Friday, March 16, 2007

Thrill Seekers & Company Culture

Seth Godin writes that there are basically two types of employees.

1. Thrill Seekers love growth. They most enjoy a day where they try something that was difficult, or--even better--said to be impossible, and then pull it off.
2. Fear avoiders hate change. They want the world to stay just the way it is. They're happy being mediocre, because being mediocre means less threat/fear/change.

Of course there is a lot of variation in people along a spectrum from one side to the other, however it is the people on the thrill seeking side of the fence that will prosper in the new economy.

So why should Companies think about this?
> Thrill seekers will naturally migrate to smaller companies and startups. Small companies and startups are a natural fit for this type of individual. They often start in, or try large companies, but thrill seekers cannot be happy for long in most large companies today because the company culture is predominantly Fear avoidance. They will get frustrated and leave.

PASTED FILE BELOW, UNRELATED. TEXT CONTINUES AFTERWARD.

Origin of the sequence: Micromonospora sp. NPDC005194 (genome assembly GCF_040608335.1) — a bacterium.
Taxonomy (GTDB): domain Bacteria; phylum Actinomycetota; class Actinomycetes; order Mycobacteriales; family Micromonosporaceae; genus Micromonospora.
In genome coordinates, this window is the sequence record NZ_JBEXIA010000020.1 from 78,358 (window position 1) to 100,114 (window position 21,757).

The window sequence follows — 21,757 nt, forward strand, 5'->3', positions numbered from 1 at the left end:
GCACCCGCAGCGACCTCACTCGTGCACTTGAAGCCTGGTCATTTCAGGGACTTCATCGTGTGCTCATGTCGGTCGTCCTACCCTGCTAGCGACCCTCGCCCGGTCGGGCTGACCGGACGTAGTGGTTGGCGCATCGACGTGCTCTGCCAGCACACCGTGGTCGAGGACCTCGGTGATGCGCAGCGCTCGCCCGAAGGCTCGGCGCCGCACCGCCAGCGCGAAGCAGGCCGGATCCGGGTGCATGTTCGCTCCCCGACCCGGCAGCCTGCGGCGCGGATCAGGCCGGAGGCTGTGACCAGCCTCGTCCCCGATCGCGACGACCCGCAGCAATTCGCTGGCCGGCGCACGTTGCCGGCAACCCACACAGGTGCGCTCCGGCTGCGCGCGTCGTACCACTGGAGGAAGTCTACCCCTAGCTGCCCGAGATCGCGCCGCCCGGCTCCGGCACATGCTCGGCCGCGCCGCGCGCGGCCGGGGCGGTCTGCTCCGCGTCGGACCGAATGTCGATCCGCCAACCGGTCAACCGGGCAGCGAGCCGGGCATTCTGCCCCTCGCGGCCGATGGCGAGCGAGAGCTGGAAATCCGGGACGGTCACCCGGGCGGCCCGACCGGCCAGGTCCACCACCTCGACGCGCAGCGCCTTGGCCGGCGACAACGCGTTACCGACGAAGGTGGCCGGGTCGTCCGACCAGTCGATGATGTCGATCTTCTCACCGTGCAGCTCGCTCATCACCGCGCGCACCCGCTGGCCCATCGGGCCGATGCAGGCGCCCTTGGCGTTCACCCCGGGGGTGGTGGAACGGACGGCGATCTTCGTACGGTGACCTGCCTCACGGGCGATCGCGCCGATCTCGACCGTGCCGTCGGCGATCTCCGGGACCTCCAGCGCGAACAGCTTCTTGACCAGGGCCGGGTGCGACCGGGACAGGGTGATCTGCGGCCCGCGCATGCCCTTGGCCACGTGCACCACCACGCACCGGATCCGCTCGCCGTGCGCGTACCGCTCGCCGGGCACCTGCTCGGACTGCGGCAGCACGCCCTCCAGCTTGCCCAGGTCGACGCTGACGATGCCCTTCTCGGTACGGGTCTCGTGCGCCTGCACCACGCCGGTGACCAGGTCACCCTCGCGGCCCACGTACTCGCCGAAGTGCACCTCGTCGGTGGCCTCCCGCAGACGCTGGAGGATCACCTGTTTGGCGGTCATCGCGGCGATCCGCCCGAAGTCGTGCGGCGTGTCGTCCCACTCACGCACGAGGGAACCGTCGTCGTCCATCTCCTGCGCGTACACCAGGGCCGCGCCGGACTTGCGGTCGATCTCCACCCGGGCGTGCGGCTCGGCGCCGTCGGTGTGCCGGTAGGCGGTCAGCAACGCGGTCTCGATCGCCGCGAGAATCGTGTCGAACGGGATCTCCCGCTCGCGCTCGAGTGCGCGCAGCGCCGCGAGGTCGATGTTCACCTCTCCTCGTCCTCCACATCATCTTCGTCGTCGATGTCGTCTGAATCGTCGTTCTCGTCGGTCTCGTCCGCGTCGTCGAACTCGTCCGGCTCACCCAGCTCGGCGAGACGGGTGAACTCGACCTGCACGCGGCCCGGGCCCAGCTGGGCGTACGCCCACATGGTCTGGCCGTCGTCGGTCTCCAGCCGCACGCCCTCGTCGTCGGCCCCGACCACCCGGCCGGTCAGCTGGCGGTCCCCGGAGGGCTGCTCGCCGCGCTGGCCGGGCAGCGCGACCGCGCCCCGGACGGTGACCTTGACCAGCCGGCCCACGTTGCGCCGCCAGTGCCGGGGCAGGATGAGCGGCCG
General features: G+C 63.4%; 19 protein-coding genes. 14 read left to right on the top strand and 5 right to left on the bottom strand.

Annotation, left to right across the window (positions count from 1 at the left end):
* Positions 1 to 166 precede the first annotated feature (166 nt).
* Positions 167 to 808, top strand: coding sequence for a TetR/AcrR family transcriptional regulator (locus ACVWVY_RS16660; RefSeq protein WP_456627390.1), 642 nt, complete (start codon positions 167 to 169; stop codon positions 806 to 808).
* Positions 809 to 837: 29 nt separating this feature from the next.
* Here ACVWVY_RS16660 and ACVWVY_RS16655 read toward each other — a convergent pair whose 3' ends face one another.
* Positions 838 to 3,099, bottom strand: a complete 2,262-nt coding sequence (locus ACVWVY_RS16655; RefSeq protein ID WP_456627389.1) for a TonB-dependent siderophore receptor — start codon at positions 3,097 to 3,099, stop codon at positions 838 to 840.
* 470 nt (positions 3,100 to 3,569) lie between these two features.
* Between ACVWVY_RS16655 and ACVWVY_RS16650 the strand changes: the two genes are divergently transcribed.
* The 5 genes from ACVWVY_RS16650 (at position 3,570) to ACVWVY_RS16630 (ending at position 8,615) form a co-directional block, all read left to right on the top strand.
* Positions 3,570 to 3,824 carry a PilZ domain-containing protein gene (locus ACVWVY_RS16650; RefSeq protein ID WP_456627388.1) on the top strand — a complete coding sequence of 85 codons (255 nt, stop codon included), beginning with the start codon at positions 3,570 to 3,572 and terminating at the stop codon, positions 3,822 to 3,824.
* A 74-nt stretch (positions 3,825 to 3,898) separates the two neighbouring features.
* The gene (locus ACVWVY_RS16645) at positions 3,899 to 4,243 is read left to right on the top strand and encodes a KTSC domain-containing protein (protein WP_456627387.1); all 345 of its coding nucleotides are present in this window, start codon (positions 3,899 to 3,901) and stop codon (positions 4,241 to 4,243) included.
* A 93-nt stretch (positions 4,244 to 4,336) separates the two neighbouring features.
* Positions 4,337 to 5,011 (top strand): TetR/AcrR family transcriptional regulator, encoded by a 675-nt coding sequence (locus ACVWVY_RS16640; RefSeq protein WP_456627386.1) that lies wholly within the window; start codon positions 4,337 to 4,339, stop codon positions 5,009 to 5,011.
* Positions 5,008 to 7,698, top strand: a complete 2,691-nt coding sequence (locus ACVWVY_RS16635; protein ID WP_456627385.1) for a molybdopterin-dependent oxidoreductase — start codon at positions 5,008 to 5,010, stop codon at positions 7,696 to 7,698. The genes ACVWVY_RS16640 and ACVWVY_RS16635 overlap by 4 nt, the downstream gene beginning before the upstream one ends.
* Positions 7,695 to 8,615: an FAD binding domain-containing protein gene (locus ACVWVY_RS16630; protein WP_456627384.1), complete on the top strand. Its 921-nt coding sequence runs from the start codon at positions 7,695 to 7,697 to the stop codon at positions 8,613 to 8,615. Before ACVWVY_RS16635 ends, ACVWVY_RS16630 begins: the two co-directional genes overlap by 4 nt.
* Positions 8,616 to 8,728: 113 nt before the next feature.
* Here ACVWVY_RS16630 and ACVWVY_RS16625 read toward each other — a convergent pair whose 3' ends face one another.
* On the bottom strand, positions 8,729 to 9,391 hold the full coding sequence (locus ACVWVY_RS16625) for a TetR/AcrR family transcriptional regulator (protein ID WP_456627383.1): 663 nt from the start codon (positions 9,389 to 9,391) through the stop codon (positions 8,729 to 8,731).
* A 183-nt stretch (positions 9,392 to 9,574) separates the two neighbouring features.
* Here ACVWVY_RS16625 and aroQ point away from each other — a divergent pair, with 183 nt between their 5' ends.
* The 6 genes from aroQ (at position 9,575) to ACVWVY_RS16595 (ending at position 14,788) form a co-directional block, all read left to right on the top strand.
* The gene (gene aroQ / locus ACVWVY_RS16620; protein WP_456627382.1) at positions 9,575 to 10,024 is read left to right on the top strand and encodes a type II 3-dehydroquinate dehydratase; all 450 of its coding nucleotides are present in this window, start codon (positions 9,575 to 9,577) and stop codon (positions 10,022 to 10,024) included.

> Thrill seekers will avoid places where unions and/or union mentality exist. Unions and union mentality shops are a breeding ground for fear avoidance.
> Thrill seekers attract each other. Whether purposefully or unknowingly, they seek out individual within their company or colleagues that feed their fire. In an era of online communities this becomes even easier.

What can companies do?:
> Understand where your employees fall on the spectrum and seek to help thrill seekers feed their needs, and funnel their energy to growing the company.
> Create a startup culture in your team, division or company, that will help move people to the thrill seeker side of the fence. Some will move faster than others, but the key is that you actively engaging with them.
> Build opportunities for thrill seekers across your company to meet, and use their creative forces to help drive change in your organization through cross functional teams, that allow them to drive the discussion.

What do you think?

1 comment:

Tac Anderson said...

I think that you and I will spend the rest of our lives at start ups - and be very happy thrill seekers.